The data suggest that ecosystems are generally nested, with founding teams generally coming from one type of background (e.g., technology). Where there is overlap, it tends to be between people with either a background in finance or technology with someone from a managerial background. This suggests that FinTech entrepreneurship does not require an overlap of specialized finance and technology knowledge, but rather requires similar, generic forms of scale-up know-how. The ecosystem is useful for connecting founders with similar backgrounds to advisors and top managers with more diverse knowledge bases. These findings make three contributions to the entrepreneurial ecosystems literature. First, it argues that ecosystems remain nested, even in highly developed economies such as in London. This helps resolve long-standing questions about ecosystems structure. Second, it develops a new, repeatable methodology that can measure the cohesiveness of different entrepreneurial ecosystems across nations and over time. This responds to calls for better use of new data sources from digital platforms and social media (Feldman, 2014; Feldman & Lowe, 2015). Such an approach allows for more robust empirical comparisons within and between ecosystems. Third and most importantly, it explores the importance of generic industry-specific knowledge in entrepreneurial ecosystems and the importance of these different types of knowledge in the modern scale-up entrepreneurship process.
2 Entrepreneurial ecosystems, knowledge, and structure
2.1 Entrepreneurial ecosystems
Scholars have long understood that there is an uneven geography to entrepreneurship. A large research literature has found that regional attributes such as high levels of human capital (Acs & Armington, 2004), sustained economic growth (Lee & Osteryoung, 2004), clustering of firms in similar industries (H. O. Rocha & Sternberg, 2005), and cultural support for the risks of entrepreneurship (Beugelsdijk & Noorderhaven, 2004) are correlated with higher levels of entrepreneurship. However, not all entrepreneurship is created equal: a small proportion of all new ventures are responsible for the bulk of all new job creation in regions (Brown & Mason, 2017). While not all high-growth firms can be considered socially productive in the sense of Baumol (1990) — and indeed, some high-growth firms like predatory payday lenders could be considered destructive — most high-growth firms create new wealth through finding new ways to create value for customers (Spigel, 2020). This makes supporting this kind of entrepreneurship a crucial element of regional economic development strategies in order to build stable, resilient economies (Brown & Mawson, 2019).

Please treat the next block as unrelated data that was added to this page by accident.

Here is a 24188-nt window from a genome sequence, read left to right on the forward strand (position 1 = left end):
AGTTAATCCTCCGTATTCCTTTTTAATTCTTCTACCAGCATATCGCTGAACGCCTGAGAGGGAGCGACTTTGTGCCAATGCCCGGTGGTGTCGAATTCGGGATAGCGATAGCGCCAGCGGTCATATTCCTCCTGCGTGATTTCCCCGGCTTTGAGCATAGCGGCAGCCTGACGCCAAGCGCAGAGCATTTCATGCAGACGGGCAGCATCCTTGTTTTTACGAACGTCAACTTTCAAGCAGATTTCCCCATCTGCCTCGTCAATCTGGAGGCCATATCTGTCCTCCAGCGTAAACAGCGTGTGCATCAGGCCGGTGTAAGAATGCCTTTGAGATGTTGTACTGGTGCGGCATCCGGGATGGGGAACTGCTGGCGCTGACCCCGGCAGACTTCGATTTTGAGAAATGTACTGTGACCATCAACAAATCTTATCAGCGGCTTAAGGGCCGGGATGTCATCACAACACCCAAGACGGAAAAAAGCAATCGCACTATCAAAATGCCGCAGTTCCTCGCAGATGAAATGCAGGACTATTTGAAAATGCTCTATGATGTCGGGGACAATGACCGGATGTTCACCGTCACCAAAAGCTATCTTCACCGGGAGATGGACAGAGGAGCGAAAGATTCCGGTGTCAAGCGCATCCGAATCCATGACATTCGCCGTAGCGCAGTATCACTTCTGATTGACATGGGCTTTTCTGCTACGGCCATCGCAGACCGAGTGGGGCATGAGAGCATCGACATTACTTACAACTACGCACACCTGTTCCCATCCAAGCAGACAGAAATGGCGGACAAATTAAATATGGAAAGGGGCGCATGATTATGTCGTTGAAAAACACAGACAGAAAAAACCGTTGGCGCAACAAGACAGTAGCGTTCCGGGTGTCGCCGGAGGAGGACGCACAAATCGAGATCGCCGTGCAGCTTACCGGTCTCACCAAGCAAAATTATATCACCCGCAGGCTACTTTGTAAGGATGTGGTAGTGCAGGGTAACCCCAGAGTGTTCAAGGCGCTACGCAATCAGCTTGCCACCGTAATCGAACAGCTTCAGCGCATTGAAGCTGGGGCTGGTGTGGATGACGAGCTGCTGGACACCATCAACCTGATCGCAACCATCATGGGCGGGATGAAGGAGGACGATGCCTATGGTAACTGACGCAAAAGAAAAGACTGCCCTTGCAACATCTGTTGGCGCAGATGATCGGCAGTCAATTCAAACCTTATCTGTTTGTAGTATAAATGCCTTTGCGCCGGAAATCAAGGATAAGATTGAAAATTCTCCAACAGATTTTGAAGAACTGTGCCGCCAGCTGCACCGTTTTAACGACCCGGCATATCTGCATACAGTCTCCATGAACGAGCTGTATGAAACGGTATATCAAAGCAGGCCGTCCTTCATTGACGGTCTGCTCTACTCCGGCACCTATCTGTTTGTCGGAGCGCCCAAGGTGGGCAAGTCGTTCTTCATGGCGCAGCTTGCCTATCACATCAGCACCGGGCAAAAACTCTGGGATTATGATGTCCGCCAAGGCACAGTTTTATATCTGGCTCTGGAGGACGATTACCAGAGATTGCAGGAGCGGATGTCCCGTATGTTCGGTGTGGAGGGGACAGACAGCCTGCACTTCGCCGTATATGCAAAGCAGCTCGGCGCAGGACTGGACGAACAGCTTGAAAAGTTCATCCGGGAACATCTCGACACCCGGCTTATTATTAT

Though the term “entrepreneurial ecosystem” has been used by many different scholars, its modern usage has solidified around a focus on the relationships between a series of individual and organizational actors and economic and social factors within a region that support the emergence and growth of scale-up entrepreneurship (Neumeyer & Corbett, 2017; Stam, 2015). Ecosystems differ from other territorial-based theories of economic development such as clusters and innovation systems due to their focus on the types of regional environment that impact high-growth entrepreneurs and the importance of entrepreneurs’ own agency in creating this supportive environment rather than the public sector or large corporations. Recent papers have identified common attributes of successful entrepreneurial ecosystems ecosystem including actors such as investors, advisors, mentors, skilled workers, research universities, and accelerators, as well as factors such as a culture that supports risk-taking and innovation, dense networks within the community, and well-designed public support for entrepreneurship (Chen et al., 2019). Ecosystems can emerge out of successful institutions such as a research university or organically from the activities of engaged entrepreneurs and dealmakers working to create a better environment for themselves (Cantner et al., 2020). At the heart of the entrepreneurial ecosystems, perspective is the centrality of individual entrepreneur and their power to create their own context. This extends to non-founders who are heavily involved with new ventures, such as senior executives, board members, and advisors. While these actors are embedded in social and economic structures that constrain their choices, they still retail the freedom to develop new ideas and approaches that affect the success of their venture and the future of the ecosystems they operate within.